Johnson added:
The Tea Party should know that DHS had never targeted its membership or its activities. In fact, I first learned of the Tea Party during the ensuing media backlash against the DHS right-wing extremism report.
But nursing a grievance in public was excellent publicity for the tea party, as its funders and publicists knew. So that was that.

Tuesday, April 15, 2014


Perhaps you saw this on Twitter this afternoon:
Josh Romney on Tuesday tweeted a photo of his father, Mitt Romney, paying his taxes, alluding to Senate Majority Leader Harry Reid's (D-NV) charge during the 2012 election that Mitt Romney did not pay his taxes for ten years.....
Here's the tweet:

You know what? Reid's attack was pretty nasty -- but politics ain't beanbag, and if Romney had released a few more years of returns (Mitt's father, of course, released twelve years' worth when he ran for president), that attack could have been neutralized. And, well, it's not as if Romney is the only presidential candidate ever to take a tough hit.

I can think of a few other people who got pummeled in presidential campaigns, some of them a hell of a lot worse than Mitt Romney. John Kerry. Al Gore. Mike Dukakis. And yet I didn't see any of them lashing out at their electoral antagonists a year and a half after losing a presidential election.

But on the right, it's common to lash out when you've been bested. On the right, it's admired.

I'm struck by the fact that Romney could have mailed his return or e-filed it, but chose to make a big public show of lining up at a post office, presumably so his son could do this -- but I'm also struck by the first tweet posted in response to this one:

Love that man! Yup, love him for spending the time since his defeat expressing bitterness abut his loss and repeatedly trolling the man who beat him, and, now, trolling one of his surrogates.

But the average right-winger has no problem with this, or with, say, Sarah Palin's perpetual nursing of grievances, or Dick Cheney's relentless attacks on the White House after Cheney's own administration left office in utter disgrace. Hell, let's go back to Richard Nixon, who mastered the art of bitterness, even while he was on top -- he was bitter in victory.

Right-wingers love feeling aggrieved -- and I guess they love pols who act out that feeling for them.

An awful lot of right-wingers have rallied to the defense of insurrectionist-wannabe Cliven Bundy, who makes violent threats in support of his demand to continue grazing his cattle on federal land in perpetuity for free, in defiance of the law and of more than one federal court ruling; the latest supposedly respectable defender of Bundy is John Hinderaker, the Power Line blogger who's also a lawyer with deep professional ties to the Koch brothers.

(Has the right-wing noise machine made Bundy a cause celebre as part of a Koch attack on Harry Reid, the man Hinderaker and others have suggested is the sinister mastermind behind the attempt to require Bundy to enforce obey the law, because, allegedly, his own interests are on the line? It would be irresponsible not to speculate.)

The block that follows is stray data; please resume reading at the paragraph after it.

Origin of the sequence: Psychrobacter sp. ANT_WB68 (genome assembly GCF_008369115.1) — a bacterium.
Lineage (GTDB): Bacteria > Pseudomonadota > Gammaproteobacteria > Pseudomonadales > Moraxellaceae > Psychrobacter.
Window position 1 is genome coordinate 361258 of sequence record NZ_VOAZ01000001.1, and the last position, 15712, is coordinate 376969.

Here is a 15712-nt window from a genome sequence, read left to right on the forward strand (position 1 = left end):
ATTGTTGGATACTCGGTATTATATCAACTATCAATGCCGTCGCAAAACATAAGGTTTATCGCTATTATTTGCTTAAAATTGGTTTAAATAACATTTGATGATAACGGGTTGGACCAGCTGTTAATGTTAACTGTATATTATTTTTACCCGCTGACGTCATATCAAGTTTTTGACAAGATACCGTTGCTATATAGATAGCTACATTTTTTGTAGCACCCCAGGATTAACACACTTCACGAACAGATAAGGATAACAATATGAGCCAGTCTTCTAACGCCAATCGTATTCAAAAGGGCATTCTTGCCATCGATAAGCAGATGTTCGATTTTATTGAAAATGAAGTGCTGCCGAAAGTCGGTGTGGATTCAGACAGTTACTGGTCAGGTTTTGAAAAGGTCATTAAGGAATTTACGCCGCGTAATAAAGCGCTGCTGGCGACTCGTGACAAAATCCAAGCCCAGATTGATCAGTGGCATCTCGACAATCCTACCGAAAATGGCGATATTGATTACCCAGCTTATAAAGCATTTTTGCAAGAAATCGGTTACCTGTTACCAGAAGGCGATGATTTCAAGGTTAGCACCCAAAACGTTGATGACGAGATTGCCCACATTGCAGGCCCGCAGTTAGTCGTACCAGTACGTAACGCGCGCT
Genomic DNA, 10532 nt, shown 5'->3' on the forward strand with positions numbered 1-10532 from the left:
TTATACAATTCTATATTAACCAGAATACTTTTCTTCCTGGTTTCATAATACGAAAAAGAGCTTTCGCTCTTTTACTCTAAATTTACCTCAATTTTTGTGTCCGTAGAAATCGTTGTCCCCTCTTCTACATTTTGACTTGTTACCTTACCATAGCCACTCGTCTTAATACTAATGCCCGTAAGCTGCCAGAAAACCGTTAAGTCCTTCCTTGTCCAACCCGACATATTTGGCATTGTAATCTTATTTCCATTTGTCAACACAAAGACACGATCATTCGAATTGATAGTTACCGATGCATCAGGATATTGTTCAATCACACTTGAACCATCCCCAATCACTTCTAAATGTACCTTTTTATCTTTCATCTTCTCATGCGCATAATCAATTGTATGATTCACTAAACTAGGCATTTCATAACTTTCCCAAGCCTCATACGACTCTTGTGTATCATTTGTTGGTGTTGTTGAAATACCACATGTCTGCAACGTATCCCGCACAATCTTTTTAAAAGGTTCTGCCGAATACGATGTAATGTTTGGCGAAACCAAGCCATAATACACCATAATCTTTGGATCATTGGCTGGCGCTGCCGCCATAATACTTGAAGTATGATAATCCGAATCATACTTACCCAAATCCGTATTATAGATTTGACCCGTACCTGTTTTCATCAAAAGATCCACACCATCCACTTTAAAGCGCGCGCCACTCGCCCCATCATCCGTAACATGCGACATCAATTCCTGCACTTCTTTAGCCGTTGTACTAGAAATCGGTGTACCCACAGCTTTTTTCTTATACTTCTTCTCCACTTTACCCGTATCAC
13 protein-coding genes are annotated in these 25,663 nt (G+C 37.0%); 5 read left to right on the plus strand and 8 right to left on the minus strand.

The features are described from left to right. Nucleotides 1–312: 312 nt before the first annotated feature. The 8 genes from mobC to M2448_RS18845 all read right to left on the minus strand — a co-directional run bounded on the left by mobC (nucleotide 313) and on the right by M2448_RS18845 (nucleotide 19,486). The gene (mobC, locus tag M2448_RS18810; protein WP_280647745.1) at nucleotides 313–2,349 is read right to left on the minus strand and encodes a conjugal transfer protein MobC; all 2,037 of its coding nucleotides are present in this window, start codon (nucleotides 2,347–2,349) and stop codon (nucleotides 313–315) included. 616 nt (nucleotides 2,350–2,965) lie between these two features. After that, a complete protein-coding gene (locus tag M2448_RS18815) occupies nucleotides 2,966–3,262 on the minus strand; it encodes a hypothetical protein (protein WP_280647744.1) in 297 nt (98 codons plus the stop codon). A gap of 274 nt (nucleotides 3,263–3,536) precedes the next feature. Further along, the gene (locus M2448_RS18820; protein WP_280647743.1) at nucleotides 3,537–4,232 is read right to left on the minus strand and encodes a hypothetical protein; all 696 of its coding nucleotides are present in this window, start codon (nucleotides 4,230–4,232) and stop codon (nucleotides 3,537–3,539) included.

Whatever the reason for the right's embrace of Bundy, I think Kevin Drum is a bit off base when he sees this as an example of "the cravenness of the modern right":
The fact that so many on the right are valorizing Bundy -- or, at minimum, tiptoeing around his obvious nutbaggery -- is a testament to the enduring power of Waco and Ruby Ridge among conservatives. The rest of us may barely remember them, but they're totemic events on the right, fueling Glenn-Beckian fantasies of black helicopters and jackbooted federal thugs for more than two decades now. Mainstream conservatives have pandered to this stuff for years because it was convenient, and that's brought them to where they are today: too scared to stand up to the vigilantes they created and speak the simple truth. They complain endlessly about President Obama's "lawlessness," but this is lawlessness. It's appalling that so many of them aren't merely afraid to plainly say so, but actively seem to be egging it on.
But Bundy's prominent supporters -- at Fox News, in the rest of the right-wing punditocracy, and in all likelihood within the donor community -- aren't "afraid" to speak up. They just don't see anything worrisome about this. They're supremely confident that the members of the GOP base who are aroused by this appeal to lawlessness will never turn on the interests they care about.

The right has been astonishingly successful at inspiring rank-and-file conservatives to flirt with anarchism while shielding corporate interests from any and all risk. The right may want to shut down the government, openly defy gun laws, delegitimize the president and his administration, and, in this case, violently prevent the Bureau of Land Management from enforcing the law, but we've seen ever since, oh, January 20, 2009, that none of this anarchic anger will ever be turned on Wall Street or the rest of the business community. The mob isn't going to leave Nevada and head for Lower Manhattan with weapons locked and loaded. Corporate suites elsewhere are perfectly safe, as are corporate tax breaks and other perks. These enraged right-wingers are so effectively brainwashed that they're never, ever going to question the Fox/Koch taxonomy of heroes and villains.